Friday, May 30, 2014

Fear and Paranoia on the Internet, Chapter XXXIV

Is using a WiFi Hotspot in an Internet Cafe risky?   Not Really.

The media loves to bombard us with scare stories about how all your data and precious collectibles are going to be stolen over the Internet.  Fear sells - news stories, burglar alarms, guns, whatever.   You never make money telling people "Everything is OK, folks!"

Everything is OK, folks!

I was in a cafe today with a friend and noted they had a WiFi hotspot.  My friend said, "Oh, my buddy says never to use these WiFi Hotspots!   You could get your identity stolen!"

Ahhh... Internet folklore!   Like the legends about identity theft if you don't blur our your license plate number on online photos.   Our cargo cult culture at work!

But a funny thing, I have never heard of any case, ever, ever, EVER, of someone having anything stolen from them at an Internet cafe, other than their purse or smart phone.   The idea that people are going to "hack" into your computer and "steal all your passwords" is sort of nonsense.

Think about it.   Yea, I know it is hard thinking.  Put down your stupid smart phone for a minute and think.

Thinking is hard, but it is good for you.

Now think.   If you had my all my online passwords, banking information, retirement accounts, etc., what could you do with that information?  Steal all my money?   How?

For example, you went to an Internet Cafe, and somehow logged onto their router, and you somehow hacked into my computer (if I was dumb enough to list the network as "home" rather than "public") or were somehow able to intercept all those packets of data as I log into Citibank or whatever.

So, now you have my bank information, username, and password.   What do you do?

Well, you can log into the account and see that I have $1425.67 in the account.   But how to steal it?   You could go to "bill pay" and have the system cut a check, with your name and address on it.

Well, there's a problem.   You now have left a paper trail right to your home, quite literally.

Not only that, but the system will e-mail me saying a new payee has been created.  It will then sent a second e-mail saying a payment (check) has been made.  So I call the bank and alert them to the fraud, and freeze the account.

OK, so you go to "account settings" and change the password and change the account e-mail address.   Doing this may lock the account, in terms of online withdrawals, for several days, on many financial computers.  They know when user addresses, e-mails, or other critical data is changed, it may be a prelude to fraud.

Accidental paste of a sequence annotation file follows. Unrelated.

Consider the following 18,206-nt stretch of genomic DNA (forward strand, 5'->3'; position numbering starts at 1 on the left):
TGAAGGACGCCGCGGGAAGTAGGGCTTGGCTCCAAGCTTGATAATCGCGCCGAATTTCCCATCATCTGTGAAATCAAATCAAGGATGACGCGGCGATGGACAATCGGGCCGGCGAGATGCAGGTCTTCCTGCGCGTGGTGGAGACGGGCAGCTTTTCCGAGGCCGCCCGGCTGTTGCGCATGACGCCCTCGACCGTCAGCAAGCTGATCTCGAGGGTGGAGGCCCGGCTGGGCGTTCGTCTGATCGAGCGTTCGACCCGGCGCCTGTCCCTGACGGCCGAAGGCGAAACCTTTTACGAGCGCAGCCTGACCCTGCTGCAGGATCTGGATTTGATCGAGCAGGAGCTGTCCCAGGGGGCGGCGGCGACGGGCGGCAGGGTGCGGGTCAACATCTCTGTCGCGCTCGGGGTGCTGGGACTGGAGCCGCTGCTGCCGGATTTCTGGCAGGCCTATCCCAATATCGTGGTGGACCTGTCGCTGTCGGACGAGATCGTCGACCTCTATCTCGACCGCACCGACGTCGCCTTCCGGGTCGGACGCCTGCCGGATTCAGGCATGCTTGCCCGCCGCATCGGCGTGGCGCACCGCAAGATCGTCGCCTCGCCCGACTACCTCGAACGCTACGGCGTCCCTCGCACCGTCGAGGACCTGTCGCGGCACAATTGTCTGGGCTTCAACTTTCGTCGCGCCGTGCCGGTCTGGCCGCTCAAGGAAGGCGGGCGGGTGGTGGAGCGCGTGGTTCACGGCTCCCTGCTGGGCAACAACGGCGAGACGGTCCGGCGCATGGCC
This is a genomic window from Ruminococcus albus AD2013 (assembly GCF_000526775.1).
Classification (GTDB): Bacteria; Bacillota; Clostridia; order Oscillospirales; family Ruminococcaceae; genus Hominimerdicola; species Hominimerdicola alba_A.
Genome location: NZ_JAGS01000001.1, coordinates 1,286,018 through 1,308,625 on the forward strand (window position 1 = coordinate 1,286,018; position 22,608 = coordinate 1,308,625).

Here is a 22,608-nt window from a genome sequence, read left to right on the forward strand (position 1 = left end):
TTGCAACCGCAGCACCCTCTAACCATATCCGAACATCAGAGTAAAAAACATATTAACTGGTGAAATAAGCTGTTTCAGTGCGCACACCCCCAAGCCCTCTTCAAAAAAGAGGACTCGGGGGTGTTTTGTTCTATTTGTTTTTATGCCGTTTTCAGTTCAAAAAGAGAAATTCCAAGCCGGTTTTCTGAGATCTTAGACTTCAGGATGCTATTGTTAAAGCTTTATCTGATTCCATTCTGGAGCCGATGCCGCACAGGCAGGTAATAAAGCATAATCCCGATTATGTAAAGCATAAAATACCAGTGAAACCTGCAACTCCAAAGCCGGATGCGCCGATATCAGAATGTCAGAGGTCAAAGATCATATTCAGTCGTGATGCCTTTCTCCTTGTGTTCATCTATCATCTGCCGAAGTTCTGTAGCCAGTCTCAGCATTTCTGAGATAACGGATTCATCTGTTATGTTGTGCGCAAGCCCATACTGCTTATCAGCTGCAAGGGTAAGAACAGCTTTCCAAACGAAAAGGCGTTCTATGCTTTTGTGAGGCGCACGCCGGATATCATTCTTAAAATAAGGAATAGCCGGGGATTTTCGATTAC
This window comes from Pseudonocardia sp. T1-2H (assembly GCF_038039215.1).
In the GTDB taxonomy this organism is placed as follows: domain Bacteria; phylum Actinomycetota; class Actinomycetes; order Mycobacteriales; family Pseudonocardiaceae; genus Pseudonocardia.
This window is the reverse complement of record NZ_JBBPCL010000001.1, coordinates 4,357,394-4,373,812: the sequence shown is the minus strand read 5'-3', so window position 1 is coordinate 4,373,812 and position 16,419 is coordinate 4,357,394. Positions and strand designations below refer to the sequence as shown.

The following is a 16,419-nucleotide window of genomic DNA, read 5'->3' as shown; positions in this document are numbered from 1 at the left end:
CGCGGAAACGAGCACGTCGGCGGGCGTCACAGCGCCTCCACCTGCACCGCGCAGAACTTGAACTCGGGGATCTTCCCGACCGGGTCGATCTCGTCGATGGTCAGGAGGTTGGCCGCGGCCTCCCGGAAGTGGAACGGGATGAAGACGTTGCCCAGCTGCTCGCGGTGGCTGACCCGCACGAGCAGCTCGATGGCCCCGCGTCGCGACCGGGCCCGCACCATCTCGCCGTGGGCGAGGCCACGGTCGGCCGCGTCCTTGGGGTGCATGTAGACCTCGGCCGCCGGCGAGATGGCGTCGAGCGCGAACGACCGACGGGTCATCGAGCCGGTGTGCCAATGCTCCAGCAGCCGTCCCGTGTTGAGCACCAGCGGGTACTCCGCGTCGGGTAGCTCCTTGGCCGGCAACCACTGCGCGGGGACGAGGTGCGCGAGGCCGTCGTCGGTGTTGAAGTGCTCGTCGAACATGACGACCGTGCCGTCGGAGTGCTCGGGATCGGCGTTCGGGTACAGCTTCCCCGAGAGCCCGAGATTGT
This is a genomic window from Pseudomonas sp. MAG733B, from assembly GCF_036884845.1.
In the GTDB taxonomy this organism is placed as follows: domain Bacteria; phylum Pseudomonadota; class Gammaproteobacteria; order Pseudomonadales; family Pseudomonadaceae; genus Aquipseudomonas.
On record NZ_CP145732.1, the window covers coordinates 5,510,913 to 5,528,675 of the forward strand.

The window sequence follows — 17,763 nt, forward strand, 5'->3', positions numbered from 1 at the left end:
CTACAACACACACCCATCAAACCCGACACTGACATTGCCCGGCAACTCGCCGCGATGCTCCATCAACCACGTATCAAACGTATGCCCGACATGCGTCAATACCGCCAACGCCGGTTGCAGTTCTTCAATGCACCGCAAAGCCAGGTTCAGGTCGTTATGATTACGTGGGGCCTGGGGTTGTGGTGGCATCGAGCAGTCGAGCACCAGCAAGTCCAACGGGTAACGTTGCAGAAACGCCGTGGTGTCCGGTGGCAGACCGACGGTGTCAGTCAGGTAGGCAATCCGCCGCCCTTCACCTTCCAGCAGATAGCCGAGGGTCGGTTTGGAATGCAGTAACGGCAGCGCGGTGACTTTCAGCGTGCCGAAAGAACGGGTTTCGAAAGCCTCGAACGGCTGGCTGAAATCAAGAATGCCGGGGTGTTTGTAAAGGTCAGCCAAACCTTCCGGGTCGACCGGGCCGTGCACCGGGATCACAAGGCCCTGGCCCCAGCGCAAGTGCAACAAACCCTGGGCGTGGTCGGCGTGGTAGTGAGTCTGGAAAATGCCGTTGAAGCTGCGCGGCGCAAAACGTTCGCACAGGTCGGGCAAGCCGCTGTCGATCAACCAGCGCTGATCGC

It also means that an e-mail will be sent to my old e-mail address, notifying me of these changes - giving me plenty of time, again, to call the bank and freeze the account.

And, if you change these parameters and try to take money out of the account, it may just lock the account anyway, as the bank has an anal-retentive fraud prevention department.

So bill pay is out.  What does that leave?

Well, you could try a bank-to-bank transfer, I suppose.   But again, you'd have to enter your routing number and account number, and your name.   You'd be leaving a paper trail again, so to speak (an electronic trail, I guess).   And the bank would again notify me by e-mail that such a transfer is being attempted.   It takes two days to set up the bank-to-bank transfers, and three days to process the transfer.   The odds of getting caught are pretty high.

And the same is true with other types of accounts.   We are trying to settle a relative's estate, and the executor was chagrined that the folks at Vanguard wanted all sorts of documentation to close the account and cut a check.  I told him, "Well, if it was my account, I would want them to demand proof of who you are, why you are entitled to the money, and the fact that I am dead."

That just seems like simple logic.   And not surprisingly, they wanted to see his driver's license and passport, a copy of the trust document, and a sealed copy of the death certificate.   Even then, it will take weeks for them to process the transaction - and the check cut will go to a physical address with a name associated with it.  You'd be better off just forging a check than trying to go this route.

No matter how you slice it, stealing someone's data through a WiFi hotspot is just not that easy.   Now granted, if you could scour their hard drive and somehow find their social security number and other identifying information, you might be able to open a credit card in their name.  But that rarely happens - and most of the time it does, it is a relative, not a stranger who does this.